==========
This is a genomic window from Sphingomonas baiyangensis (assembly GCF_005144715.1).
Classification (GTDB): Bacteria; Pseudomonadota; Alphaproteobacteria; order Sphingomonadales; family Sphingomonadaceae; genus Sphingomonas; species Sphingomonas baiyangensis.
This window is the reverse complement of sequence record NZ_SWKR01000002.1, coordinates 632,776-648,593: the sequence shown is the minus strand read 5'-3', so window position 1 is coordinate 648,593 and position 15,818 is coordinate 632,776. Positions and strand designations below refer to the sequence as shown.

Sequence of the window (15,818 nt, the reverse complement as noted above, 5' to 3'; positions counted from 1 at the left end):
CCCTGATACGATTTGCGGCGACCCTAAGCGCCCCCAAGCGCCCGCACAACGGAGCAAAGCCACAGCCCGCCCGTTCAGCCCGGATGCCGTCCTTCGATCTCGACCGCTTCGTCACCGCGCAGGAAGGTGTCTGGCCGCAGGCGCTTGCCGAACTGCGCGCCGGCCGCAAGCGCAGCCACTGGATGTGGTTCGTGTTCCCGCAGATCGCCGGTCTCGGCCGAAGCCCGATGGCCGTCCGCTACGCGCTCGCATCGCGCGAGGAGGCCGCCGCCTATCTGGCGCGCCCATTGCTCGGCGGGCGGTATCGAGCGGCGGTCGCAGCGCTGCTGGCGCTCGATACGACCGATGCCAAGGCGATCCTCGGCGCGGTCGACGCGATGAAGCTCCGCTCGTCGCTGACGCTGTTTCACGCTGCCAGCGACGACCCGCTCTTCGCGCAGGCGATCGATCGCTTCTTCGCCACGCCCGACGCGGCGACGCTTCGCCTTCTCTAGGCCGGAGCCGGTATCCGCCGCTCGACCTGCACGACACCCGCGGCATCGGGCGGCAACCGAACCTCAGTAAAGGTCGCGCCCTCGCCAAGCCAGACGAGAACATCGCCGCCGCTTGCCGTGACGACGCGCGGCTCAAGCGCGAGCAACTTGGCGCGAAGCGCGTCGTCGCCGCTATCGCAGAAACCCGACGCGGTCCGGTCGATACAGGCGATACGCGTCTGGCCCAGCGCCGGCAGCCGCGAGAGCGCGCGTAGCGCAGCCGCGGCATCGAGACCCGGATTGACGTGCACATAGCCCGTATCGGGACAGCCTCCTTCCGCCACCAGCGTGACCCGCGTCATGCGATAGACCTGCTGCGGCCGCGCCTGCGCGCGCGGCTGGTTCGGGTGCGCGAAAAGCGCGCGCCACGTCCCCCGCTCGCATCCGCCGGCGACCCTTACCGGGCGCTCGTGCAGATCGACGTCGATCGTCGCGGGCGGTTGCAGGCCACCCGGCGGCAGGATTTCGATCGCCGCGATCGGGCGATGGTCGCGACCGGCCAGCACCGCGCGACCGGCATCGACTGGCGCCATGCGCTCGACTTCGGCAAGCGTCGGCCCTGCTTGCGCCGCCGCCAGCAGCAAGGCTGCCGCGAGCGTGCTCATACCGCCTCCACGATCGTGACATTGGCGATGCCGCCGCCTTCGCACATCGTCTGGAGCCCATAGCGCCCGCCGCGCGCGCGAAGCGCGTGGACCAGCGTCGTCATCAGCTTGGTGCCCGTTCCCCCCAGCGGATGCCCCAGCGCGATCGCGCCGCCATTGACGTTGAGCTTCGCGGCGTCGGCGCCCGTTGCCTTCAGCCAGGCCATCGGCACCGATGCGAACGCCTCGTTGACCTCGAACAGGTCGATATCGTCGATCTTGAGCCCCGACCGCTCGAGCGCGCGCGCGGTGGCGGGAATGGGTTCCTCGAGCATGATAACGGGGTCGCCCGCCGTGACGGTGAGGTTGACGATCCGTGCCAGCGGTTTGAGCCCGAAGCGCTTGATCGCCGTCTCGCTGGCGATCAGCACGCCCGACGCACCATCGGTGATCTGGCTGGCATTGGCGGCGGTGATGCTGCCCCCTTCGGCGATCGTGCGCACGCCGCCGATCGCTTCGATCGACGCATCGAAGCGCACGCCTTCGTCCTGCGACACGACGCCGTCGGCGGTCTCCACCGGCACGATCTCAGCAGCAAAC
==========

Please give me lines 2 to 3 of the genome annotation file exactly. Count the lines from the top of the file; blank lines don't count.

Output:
Classification (GTDB): Bacteria; Pseudomonadota; Alphaproteobacteria; order Sphingomonadales; family Sphingomonadaceae; genus Sphingomonas; species Sphingomonas baiyangensis.
This window is the reverse complement of sequence record NZ_SWKR01000002.1, coordinates 632,776-648,593: the sequence shown is the minus strand read 5'-3', so window position 1 is coordinate 648,593 and position 15,818 is coordinate 632,776. Positions and strand designations below refer to the sequence as shown.